Coaching Questions in 6 Areas for Highly Effective Teams | By Jennifer Britton

people-black-business-people-pfHighly effective group and team coaches have a robust toolkit. That toolkit usually includes a variety of questions to support their clients in deepening awareness and taking action towards their important goals.

In Team Building We Know That Highly Effective Teams Have at least Six (6) Core Factors:

  1. Shared Purpose or Mission - Highly effective teams understand their WHY - Why they exist, who they serve and where they are going.
  2. Shared Behavioral Norms - How you do things? What is acceptable and unacceptable on the team?
  3. Shared Commitment - Highly effective teams are committed to each other, to the work they undertake, their mission and their stakeholders. What are team members committed to?
  4. Shared Performance Goals - Goals create the frame of the coaching process. With high performing teams they have shared performance goals and are clear on what these are and what it will take to get there. Additional questions in this area point us to how are people measured? How do goals align - across the team, with individuals, with the organization? Overlap?
  5. Shared Team Practices - Teams that work together effectively share common practices such as a Monday morning huddle, a Thursday night out or some other regular event. Shared team practices are very important in creating camaraderie, connection while providing a vehicle for communication.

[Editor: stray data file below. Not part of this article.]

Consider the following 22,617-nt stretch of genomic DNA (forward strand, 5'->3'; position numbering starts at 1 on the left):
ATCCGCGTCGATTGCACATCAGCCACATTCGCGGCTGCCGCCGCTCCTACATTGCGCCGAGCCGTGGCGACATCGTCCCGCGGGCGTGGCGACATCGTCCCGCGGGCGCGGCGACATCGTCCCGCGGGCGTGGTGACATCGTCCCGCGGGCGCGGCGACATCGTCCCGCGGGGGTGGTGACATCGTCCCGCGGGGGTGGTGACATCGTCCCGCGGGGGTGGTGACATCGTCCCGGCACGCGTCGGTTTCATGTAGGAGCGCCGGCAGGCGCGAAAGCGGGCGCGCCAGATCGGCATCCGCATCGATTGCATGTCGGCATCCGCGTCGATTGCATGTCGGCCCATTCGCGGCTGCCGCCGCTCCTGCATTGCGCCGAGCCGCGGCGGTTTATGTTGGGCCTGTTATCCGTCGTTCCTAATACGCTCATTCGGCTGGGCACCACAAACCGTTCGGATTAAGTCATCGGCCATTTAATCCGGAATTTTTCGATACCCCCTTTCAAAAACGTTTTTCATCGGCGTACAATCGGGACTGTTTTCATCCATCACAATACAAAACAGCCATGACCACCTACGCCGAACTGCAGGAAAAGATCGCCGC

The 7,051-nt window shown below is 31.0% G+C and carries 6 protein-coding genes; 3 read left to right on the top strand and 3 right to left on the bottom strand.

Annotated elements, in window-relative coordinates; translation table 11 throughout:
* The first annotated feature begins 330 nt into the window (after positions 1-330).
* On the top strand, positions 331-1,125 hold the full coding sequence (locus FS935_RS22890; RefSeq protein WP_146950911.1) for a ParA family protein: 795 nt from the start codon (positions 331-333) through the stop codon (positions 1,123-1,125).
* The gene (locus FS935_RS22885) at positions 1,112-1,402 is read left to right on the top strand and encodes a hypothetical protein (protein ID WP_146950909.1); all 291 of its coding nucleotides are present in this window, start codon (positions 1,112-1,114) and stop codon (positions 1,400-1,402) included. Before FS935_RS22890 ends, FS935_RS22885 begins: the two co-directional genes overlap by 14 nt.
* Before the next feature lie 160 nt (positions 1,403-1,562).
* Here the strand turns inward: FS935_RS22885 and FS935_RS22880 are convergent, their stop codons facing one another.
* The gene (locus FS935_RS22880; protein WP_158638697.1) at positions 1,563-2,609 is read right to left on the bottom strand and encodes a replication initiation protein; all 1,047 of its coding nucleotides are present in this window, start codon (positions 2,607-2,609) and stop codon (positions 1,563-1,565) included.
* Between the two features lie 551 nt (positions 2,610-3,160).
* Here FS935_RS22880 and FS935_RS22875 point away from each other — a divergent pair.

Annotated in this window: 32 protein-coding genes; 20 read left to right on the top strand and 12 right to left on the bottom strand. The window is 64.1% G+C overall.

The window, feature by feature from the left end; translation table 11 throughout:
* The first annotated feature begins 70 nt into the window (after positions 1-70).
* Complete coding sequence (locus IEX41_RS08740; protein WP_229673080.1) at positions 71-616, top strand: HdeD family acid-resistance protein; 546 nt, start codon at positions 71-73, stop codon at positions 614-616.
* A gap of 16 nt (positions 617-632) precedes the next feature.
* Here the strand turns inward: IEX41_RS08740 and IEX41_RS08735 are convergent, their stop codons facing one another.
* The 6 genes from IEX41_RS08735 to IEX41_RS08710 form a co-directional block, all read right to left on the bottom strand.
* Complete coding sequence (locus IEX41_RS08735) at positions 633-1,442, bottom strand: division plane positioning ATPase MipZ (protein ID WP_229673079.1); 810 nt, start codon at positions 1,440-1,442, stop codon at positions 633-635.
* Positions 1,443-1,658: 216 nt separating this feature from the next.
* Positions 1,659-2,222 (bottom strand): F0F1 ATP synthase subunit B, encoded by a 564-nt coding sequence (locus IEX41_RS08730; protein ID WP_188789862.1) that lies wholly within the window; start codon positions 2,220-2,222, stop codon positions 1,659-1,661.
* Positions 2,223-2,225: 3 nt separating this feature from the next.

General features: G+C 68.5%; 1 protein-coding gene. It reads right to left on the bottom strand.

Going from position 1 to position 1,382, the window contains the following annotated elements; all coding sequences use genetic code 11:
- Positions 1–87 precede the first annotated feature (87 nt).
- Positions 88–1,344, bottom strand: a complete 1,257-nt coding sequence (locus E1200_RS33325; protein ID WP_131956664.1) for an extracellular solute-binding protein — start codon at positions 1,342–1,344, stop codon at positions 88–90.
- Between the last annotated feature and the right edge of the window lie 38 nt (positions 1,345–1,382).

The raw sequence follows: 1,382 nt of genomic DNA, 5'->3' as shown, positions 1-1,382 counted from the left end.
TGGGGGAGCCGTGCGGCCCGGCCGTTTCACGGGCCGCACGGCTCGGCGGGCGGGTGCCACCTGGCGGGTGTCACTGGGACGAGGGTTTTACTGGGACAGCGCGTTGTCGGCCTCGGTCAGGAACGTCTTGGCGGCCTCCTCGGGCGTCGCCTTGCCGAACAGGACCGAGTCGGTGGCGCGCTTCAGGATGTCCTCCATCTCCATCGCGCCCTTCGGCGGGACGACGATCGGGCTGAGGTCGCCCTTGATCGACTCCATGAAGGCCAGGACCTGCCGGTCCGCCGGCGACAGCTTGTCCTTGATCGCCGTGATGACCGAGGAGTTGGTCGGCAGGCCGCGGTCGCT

6. Clear Roles - An understanding of what’s needed for productivity is key for teams, including understanding how our roles overlap, align and connect.

Against this backdrop, having a variety of coaching questions helps teams not only become more aware of their own processes, but supports them into taking action towards what's really important to them.

Let's Explore Coaching Questions to Create Highly Effective Teams in These 6 Areas:

Area 1 - Shared Purpose or Mission

As coaches we support groups and teams in developing understanding, clarity and insight around why they exist - and what their purpose is.

Coaching Questions we can ask to explore and build awareness around shared purpose or mission include:

  • "Why do we exist?"
  • "Who do we serve?"
  • "What is important to us?"
  • "What's possible?"

This vision work is often tied into work around values as well.

Area 2 - Behavioral Norms

Many teams are quick to name the values they uphold but find it harder to articulate what values look like in action (their shared observable behaviors). Actions speak louder than words, and teams often have a written and unwritten set of norms. I like to ask teams:

  • "If I were to come in with my phone and record you in action around this value, what would we see on the playback"?

A central cornerstone of both team and group coaching processes is to develop Group or Team Agreements about how the grouping will operate. These agreements, sometimes called Ground Rules, Terms of Engagement or Ground Rules create safety and clarity around behavior.

Coaching Questions we can ask teams and groups to help them understand their behavioral norms include:

  • "What are the acceptable and unacceptable behaviors for our team?:
  • "What is taboo for us as a team?"